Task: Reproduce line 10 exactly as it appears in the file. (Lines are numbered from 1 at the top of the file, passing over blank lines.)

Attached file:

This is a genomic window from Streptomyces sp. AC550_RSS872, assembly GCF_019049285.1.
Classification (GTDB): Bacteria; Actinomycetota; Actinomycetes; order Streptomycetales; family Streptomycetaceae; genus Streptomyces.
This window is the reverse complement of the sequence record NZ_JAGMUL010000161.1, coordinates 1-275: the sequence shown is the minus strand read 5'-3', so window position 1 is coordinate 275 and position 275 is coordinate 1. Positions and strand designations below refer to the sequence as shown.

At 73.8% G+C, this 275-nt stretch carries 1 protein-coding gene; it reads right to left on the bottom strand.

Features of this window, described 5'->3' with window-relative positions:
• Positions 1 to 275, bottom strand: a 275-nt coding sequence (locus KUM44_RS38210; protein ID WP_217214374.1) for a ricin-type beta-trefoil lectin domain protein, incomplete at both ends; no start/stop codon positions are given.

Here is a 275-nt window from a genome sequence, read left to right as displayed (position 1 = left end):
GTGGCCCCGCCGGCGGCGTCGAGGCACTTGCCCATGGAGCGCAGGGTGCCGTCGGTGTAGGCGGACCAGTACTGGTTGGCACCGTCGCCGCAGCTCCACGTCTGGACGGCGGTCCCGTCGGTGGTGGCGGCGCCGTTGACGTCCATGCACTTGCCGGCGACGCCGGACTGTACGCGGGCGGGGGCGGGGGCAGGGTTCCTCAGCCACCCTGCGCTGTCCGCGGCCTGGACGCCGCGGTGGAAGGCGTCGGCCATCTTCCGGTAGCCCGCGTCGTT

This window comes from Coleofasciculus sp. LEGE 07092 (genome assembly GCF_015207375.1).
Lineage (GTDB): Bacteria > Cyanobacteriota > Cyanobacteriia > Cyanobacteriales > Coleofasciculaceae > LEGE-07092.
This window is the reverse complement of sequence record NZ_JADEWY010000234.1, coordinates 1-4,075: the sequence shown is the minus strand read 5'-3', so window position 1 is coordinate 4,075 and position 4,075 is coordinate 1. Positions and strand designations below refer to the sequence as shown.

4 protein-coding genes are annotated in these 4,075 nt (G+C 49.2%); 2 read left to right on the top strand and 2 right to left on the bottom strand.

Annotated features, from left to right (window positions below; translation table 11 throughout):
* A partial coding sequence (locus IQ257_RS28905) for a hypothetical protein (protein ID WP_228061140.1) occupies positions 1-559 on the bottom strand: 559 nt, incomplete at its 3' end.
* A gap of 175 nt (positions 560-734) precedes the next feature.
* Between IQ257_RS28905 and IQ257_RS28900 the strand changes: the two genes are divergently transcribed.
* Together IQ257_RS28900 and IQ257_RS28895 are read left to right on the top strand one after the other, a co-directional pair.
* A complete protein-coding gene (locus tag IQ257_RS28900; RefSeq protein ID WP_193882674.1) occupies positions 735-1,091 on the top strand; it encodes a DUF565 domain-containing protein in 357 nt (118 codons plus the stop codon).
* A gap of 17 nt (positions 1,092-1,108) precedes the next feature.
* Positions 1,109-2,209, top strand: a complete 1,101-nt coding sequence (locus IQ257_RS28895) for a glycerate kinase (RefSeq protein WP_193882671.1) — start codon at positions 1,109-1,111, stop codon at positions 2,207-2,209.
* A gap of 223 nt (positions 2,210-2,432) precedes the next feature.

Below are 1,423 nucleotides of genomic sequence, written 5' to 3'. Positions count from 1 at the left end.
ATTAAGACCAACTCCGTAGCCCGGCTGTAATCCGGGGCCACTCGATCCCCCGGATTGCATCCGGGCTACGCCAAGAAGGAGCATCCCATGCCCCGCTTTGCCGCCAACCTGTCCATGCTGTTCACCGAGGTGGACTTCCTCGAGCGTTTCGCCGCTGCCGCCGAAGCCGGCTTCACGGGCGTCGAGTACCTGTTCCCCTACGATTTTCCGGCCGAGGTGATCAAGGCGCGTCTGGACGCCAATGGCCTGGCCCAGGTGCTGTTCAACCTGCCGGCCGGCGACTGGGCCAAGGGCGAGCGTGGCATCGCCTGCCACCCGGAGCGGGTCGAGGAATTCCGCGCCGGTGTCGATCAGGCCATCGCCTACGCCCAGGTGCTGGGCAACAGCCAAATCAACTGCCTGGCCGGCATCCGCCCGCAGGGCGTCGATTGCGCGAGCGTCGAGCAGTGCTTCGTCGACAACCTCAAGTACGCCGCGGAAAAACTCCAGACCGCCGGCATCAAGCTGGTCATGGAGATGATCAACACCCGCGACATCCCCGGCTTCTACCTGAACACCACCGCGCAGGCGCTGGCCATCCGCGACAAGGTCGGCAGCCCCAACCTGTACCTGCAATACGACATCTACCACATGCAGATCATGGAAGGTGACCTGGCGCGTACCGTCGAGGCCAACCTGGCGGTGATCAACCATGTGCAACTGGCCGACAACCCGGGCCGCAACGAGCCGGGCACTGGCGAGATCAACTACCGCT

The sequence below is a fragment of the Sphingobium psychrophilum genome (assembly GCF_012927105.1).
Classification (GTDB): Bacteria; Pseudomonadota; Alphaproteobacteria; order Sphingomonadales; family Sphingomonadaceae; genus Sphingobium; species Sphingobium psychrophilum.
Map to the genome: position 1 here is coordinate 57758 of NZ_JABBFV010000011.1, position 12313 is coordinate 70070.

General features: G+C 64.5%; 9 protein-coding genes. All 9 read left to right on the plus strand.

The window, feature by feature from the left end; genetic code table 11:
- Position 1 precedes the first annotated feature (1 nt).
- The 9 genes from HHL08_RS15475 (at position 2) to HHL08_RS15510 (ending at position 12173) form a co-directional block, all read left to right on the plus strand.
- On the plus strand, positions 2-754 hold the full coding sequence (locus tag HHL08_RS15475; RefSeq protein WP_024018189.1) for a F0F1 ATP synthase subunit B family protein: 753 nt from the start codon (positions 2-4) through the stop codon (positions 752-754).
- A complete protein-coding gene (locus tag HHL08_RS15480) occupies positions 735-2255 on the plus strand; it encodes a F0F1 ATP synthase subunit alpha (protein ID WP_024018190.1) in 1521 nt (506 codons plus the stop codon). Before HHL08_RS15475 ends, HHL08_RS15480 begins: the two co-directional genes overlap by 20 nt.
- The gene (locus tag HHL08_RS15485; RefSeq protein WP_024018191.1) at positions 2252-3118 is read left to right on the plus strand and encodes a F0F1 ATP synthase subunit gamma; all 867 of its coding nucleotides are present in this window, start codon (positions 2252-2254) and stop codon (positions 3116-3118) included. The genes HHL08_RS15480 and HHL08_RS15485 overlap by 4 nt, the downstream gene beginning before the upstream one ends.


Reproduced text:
Lineage (GTDB): Bacteria > Cyanobacteriota > Cyanobacteriia > Cyanobacteriales > Coleofasciculaceae > LEGE-07092.